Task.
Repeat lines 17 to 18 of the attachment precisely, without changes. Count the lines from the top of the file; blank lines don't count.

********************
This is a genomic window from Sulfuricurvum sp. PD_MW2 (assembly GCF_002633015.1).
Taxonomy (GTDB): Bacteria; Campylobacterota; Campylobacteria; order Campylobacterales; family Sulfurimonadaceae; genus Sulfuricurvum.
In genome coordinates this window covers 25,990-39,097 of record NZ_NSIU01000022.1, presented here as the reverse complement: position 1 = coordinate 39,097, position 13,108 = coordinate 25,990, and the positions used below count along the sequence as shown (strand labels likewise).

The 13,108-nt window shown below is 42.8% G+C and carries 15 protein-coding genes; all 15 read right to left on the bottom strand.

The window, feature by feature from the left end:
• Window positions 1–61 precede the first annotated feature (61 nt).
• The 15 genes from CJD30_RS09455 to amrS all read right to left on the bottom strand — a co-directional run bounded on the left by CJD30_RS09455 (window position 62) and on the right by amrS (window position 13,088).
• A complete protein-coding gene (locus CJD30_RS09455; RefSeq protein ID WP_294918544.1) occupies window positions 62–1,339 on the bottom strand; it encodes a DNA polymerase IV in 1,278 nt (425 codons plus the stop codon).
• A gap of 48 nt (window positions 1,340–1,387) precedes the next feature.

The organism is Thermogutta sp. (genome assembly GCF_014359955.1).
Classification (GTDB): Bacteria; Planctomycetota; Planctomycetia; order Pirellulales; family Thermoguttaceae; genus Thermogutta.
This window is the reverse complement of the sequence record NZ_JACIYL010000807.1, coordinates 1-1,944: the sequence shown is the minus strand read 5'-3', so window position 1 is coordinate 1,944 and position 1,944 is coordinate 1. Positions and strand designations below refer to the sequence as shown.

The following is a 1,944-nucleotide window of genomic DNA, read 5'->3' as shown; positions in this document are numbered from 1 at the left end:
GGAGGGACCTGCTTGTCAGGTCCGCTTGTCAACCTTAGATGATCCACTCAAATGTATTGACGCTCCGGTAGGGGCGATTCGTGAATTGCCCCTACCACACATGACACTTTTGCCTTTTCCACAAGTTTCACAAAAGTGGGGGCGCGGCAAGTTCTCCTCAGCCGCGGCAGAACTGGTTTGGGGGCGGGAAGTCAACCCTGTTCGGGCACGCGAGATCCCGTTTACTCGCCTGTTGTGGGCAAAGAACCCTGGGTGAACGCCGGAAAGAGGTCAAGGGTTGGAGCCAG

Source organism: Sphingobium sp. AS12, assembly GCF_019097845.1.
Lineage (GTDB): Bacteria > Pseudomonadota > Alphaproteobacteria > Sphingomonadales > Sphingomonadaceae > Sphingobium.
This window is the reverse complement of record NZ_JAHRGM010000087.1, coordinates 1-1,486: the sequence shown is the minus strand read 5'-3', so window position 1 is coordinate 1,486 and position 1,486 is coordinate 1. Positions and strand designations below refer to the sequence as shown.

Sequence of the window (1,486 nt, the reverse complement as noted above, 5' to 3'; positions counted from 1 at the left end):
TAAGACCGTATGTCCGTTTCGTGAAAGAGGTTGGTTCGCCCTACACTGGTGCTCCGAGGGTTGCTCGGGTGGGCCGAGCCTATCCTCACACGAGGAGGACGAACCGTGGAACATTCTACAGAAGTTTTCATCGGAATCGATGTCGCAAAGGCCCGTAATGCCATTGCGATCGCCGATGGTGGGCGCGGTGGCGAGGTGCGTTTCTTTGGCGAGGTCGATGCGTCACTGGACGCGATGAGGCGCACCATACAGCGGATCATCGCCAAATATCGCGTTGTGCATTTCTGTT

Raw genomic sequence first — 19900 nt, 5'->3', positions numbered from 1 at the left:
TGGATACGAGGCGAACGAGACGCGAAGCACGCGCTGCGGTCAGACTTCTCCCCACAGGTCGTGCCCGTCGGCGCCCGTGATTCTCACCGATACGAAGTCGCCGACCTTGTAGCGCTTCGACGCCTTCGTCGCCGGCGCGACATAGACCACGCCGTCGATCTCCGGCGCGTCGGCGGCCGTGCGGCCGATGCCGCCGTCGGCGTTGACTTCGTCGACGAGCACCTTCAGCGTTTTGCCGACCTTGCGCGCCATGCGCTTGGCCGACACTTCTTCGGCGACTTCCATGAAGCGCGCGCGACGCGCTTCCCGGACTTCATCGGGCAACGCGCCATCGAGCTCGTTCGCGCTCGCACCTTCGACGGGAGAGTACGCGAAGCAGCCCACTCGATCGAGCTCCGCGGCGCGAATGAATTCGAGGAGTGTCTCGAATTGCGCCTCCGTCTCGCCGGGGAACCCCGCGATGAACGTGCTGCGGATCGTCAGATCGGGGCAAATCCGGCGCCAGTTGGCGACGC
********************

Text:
This window is the reverse complement of record NZ_JAHRGM010000087.1, coordinates 1-1,486: the sequence shown is the minus strand read 5'-3', so window position 1 is coordinate 1,486 and position 1,486 is coordinate 1. Positions and strand designations below refer to the sequence as shown.

Sequence of the window (1,486 nt, the reverse complement as noted above, 5' to 3'; positions counted from 1 at the left end):